New Delhi (CNN) -- The story has all the stuff that sells: a sexy starlet, a powerful enemy spy agency and lots of bare flesh.
Nude photographs of Pakistani actress Veena Malik, published in the December issue of the Indian edition of the men's magazine FHM prompted Malik to threaten a lawsuit.
Malik said FHM doctored photographs to show her without clothes. The magazine, however, denied those allegations. Malik, editor Kabeer Sharma said, posed nude.
What made the photos even more scandalous was that Malik's upper left arm bears the letters ISI, the acronym for Pakistan's powerful Inter-Services Intelligence agency.
In a legal notice served to the magazine, Malik contends that it was Sharma's idea for her to wear the painted on ISI tattoo; she was told t would be good for her image.
And in another photo, which was originally slated for the cover, she is shown holding a grenade in her right hand.
FHM published the grenade photo inside, with a line plastered across it: "The cover we didn't use."
Sharma said the magazine opted not to use the photo on the cover because it "could have offended sensibilities."
But the magazine has already incensed Malik.
Lawyer Ayaz Bilawala told CNN that Malik is seeking $1.9 million in damages.
Bilawala said the publication "cheated" his client and doctored the nude pictures.
"Proceedings (in a court of law) will begin soon," he said.
FHM, Bilawala said, violated its agreement with the Pakistani model that stipulated that Malik would be shown the photos from the shoot before they were published.
"The pictures that are on display are tampered with, morphed and doctored," he said.
Bilawala didn't dispute the ISI print on Malik's left upper arm but said numerous organizations worldwide used the same acronym.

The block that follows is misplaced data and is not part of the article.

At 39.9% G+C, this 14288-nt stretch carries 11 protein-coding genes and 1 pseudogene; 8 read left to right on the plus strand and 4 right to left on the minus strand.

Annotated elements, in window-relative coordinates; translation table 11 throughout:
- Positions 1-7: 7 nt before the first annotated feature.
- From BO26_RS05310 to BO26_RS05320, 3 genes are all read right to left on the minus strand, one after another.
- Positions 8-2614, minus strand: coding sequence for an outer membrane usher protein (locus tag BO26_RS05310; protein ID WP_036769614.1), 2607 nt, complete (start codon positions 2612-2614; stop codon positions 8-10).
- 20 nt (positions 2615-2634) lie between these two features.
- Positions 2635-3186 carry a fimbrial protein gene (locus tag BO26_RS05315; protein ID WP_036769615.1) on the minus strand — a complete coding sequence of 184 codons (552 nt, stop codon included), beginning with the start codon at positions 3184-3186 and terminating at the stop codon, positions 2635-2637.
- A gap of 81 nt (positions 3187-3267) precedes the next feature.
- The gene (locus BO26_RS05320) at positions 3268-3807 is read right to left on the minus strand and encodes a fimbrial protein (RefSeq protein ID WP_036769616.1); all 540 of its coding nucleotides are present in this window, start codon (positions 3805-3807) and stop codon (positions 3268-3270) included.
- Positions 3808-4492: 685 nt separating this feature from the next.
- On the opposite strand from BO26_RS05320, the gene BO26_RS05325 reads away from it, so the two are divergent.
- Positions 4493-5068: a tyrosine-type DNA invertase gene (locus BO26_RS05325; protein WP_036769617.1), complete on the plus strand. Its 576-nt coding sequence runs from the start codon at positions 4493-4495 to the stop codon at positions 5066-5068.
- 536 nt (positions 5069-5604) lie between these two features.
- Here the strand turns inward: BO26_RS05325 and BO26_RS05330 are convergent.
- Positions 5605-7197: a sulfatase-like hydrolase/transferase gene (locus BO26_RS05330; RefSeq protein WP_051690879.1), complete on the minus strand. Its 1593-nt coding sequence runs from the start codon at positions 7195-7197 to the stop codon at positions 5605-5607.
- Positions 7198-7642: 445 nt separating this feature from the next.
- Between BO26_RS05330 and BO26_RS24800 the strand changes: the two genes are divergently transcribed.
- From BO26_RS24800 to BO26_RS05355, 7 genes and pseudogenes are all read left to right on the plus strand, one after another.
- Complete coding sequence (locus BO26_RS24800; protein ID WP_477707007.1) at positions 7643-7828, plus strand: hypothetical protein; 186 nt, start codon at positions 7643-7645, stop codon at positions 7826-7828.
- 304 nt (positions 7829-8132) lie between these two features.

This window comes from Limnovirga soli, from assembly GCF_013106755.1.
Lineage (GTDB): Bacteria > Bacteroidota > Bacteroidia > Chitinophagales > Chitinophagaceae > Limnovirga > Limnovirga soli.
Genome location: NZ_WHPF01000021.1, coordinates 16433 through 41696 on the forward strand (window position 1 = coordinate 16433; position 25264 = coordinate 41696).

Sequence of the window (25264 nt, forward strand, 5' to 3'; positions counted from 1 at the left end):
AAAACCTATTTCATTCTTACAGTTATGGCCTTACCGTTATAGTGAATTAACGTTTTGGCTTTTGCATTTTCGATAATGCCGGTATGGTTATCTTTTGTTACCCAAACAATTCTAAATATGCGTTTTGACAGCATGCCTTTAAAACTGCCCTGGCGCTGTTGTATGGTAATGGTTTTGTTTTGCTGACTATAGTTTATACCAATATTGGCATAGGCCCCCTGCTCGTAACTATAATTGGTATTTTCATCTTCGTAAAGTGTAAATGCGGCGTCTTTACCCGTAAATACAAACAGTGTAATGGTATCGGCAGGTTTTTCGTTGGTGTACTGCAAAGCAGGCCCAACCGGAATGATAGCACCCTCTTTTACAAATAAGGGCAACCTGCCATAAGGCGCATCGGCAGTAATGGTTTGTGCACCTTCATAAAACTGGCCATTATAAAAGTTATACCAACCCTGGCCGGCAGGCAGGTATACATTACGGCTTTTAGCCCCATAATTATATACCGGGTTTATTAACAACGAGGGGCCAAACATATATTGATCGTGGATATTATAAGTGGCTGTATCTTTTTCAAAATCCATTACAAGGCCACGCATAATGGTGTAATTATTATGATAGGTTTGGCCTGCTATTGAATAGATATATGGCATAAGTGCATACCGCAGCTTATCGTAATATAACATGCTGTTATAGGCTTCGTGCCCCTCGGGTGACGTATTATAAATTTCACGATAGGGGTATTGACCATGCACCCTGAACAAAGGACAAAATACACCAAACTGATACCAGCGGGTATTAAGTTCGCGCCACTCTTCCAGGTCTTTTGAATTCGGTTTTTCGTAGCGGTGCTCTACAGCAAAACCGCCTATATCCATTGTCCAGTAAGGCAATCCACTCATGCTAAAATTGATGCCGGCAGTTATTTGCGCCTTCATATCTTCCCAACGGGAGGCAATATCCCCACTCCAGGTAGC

He refused comment on the grenade-like object.
FHM India hinted at countersuing the actress.
"These allegations are completely and entirely false. We are exploring various other options, including filing a countersuit," Sharma told CNN.
Malik said she never agreed to pose nude, the prospect of which sparked outrage in her homeland.
"What I am doing takes a lot of guts," she said. "If I had posed nude for the magazine, I would be the first to admit it. But I didn't agree to this and they are wrong.
"I did not go for this, and I am deeply shocked and depressed about what has happened," she said.
But Malik is no stranger to controversy.
She triggered uproar two years ago when she claimed that her former boyfriend, Pakistani cricketer Mohammed Asif, was involved in spot-fixing international matches. Asif was found guilty last month in an English court.
A year later, the actress came under fire from Pakistani clerics who decried her behavior in the Indian reality TV show "Big Boss," as "un-Islamic."
"I am not a perfect Muslim or a perfect person, but I haven't committed a crime, and unfortunately things like this are part and parcel of the industry I work in," Malik said.
Still, she downplayed her criticism back home.
"I am not bothered about what they think," she said. "My fans and many Pakistanis support me and believe (in) me."
Harmeet Shah Singh reported from New Delhi and Shaan Khan reported from Islamabad, Pakistan.